The following is the Jan. 18, 2017 Government Accountability Office report, Overseas Contingency Operations: OMB and DOD Should Revise the Criteria for Determining Eligible Costs and Identify the Costs Likely to Endure Long Term.
From the report:
What GAO Found
In 2010 the Office of Management and Budget (OMB), in collaboration with the Department of Defense (DOD), issued criteria for deciding whether items properly belong in the base budget or in the overseas contingency operations (OCO) funding request, but the criteria are outdated and do not address the full scope of activities included in DOD’s fiscal year 2017 OCO budget request. For example, they do not address geographic areas such as Syria and Libya, where DOD has begun military operations; DOD’s deterrence and counterterrorism
initiatives; or requests for OCO funding to support requirements not related to ongoing contingency operations. Further, the amount of OCO appropriations DOD considers as non-war increased from about 4 percent in fiscal year 2010 to 12 percent in fiscal year 2015. DOD officials agree that updated guidance is needed but note that the Office of Management and Budget has deferred the decision to update the criteria until a new administration is in place in 2017.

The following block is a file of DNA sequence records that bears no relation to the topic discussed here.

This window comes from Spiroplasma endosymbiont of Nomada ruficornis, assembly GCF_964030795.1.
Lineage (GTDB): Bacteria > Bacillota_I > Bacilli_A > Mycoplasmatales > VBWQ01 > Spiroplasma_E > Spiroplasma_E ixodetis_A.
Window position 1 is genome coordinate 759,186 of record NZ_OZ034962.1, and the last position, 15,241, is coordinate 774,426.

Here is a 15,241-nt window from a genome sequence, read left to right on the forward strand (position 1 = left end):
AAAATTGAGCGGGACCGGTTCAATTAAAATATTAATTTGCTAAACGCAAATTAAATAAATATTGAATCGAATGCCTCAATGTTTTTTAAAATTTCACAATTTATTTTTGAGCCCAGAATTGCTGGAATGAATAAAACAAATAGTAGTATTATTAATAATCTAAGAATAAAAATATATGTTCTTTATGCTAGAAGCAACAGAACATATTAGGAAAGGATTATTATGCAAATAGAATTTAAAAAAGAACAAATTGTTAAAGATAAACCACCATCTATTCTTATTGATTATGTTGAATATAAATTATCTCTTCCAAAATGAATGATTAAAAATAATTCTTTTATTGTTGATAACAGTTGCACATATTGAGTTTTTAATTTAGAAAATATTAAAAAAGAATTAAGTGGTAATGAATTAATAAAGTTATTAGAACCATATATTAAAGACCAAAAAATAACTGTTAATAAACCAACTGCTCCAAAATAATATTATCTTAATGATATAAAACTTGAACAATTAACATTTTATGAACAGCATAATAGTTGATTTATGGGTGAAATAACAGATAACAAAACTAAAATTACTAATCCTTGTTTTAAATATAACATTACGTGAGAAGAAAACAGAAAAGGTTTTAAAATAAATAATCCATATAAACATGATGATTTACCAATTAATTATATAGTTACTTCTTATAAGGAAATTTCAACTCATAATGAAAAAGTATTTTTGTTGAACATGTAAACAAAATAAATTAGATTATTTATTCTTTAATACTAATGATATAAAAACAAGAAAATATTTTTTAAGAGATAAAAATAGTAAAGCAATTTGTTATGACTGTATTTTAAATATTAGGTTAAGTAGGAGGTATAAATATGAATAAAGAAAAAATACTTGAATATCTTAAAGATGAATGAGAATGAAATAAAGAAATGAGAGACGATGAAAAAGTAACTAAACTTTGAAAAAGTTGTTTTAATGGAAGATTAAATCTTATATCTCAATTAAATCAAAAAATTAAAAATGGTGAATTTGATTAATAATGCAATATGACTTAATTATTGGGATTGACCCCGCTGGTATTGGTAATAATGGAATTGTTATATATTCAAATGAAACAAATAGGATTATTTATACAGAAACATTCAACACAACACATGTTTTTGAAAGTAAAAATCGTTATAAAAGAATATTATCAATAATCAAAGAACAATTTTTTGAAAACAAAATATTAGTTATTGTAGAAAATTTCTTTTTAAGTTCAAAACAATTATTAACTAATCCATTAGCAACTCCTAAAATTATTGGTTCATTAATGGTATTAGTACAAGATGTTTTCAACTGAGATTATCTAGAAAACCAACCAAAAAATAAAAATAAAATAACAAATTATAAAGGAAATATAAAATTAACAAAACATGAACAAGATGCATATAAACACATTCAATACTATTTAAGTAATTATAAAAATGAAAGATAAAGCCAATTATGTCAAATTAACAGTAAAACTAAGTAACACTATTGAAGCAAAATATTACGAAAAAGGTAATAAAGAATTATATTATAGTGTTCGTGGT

Without reevaluating and revising the criteria, decision makers may be hindered in their ability to set priorities and make funding trade-offs.
DOD officials told GAO that the department had developed an initial estimate of costs being funded with OCO appropriations that are likely to endure beyond current operations, but has not finalized or reported its estimate outside of the department. In May and July 2016, OMB and DOD officials said the estimate of enduring costs was between $20 billion and $30 billion—as much as 46 percent of DOD’s total OCO budget request for fiscal year 2017—and indicated that DOD continues to evaluate and revise this estimate, which might be closer to the higher end of that range. GAO recommended in 2014 that DOD develop guidance for transitioning enduring costs funded by OCO appropriations to DOD’s base budget. According to DOD officials, DOD has not finalized and reported its estimate of enduring costs because current statutory spending caps limit its ability to increase base budget funding. Without a reliable estimate of DOD’s enduring OCO costs, decision makers will not have a complete picture of the department’s future funding needs or be able to make informed choices and trade-offs in budget formulation and decision making.